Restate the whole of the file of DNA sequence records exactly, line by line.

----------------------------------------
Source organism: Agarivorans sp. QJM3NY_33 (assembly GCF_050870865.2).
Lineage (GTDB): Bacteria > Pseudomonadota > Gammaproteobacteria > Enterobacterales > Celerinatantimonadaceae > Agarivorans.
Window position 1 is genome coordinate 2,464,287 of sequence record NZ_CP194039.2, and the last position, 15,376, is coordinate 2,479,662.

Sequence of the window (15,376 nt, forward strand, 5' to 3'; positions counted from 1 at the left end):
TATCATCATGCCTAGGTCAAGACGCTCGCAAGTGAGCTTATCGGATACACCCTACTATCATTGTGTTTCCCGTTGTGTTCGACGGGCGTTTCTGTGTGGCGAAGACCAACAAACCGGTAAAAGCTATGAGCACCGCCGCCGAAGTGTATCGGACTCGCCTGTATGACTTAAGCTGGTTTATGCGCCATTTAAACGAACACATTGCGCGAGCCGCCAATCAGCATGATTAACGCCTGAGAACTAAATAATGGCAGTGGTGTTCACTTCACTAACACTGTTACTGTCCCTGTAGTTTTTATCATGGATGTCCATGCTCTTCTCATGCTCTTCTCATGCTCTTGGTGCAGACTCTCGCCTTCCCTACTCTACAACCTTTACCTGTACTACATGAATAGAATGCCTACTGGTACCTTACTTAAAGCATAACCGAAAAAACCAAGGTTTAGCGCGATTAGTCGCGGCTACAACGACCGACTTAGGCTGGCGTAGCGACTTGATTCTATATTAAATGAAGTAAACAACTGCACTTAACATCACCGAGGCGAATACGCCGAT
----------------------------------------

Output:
Source organism: Agarivorans sp. QJM3NY_33 (assembly GCF_050870865.2).
Lineage (GTDB): Bacteria > Pseudomonadota > Gammaproteobacteria > Enterobacterales > Celerinatantimonadaceae > Agarivorans.
Window position 1 is genome coordinate 2,464,287 of sequence record NZ_CP194039.2, and the last position, 15,376, is coordinate 2,479,662.

Sequence of the window (15,376 nt, forward strand, 5' to 3'; positions counted from 1 at the left end):
TATCATCATGCCTAGGTCAAGACGCTCGCAAGTGAGCTTATCGGATACACCCTACTATCATTGTGTTTCCCGTTGTGTTCGACGGGCGTTTCTGTGTGGCGAAGACCAACAAACCGGTAAAAGCTATGAGCACCGCCGCCGAAGTGTATCGGACTCGCCTGTATGACTTAAGCTGGTTTATGCGCCATTTAAACGAACACATTGCGCGAGCCGCCAATCAGCATGATTAACGCCTGAGAACTAAATAATGGCAGTGGTGTTCACTTCACTAACACTGTTACTGTCCCTGTAGTTTTTATCATGGATGTCCATGCTCTTCTCATGCTCTTCTCATGCTCTTGGTGCAGACTCTCGCCTTCCCTACTCTACAACCTTTACCTGTACTACATGAATAGAATGCCTACTGGTACCTTACTTAAAGCATAACCGAAAAAACCAAGGTTTAGCGCGATTAGTCGCGGCTACAACGACCGACTTAGGCTGGCGTAGCGACTTGATTCTATATTAAATGAAGTAAACAACTGCACTTAACATCACCGAGGCGAATACGCCGAT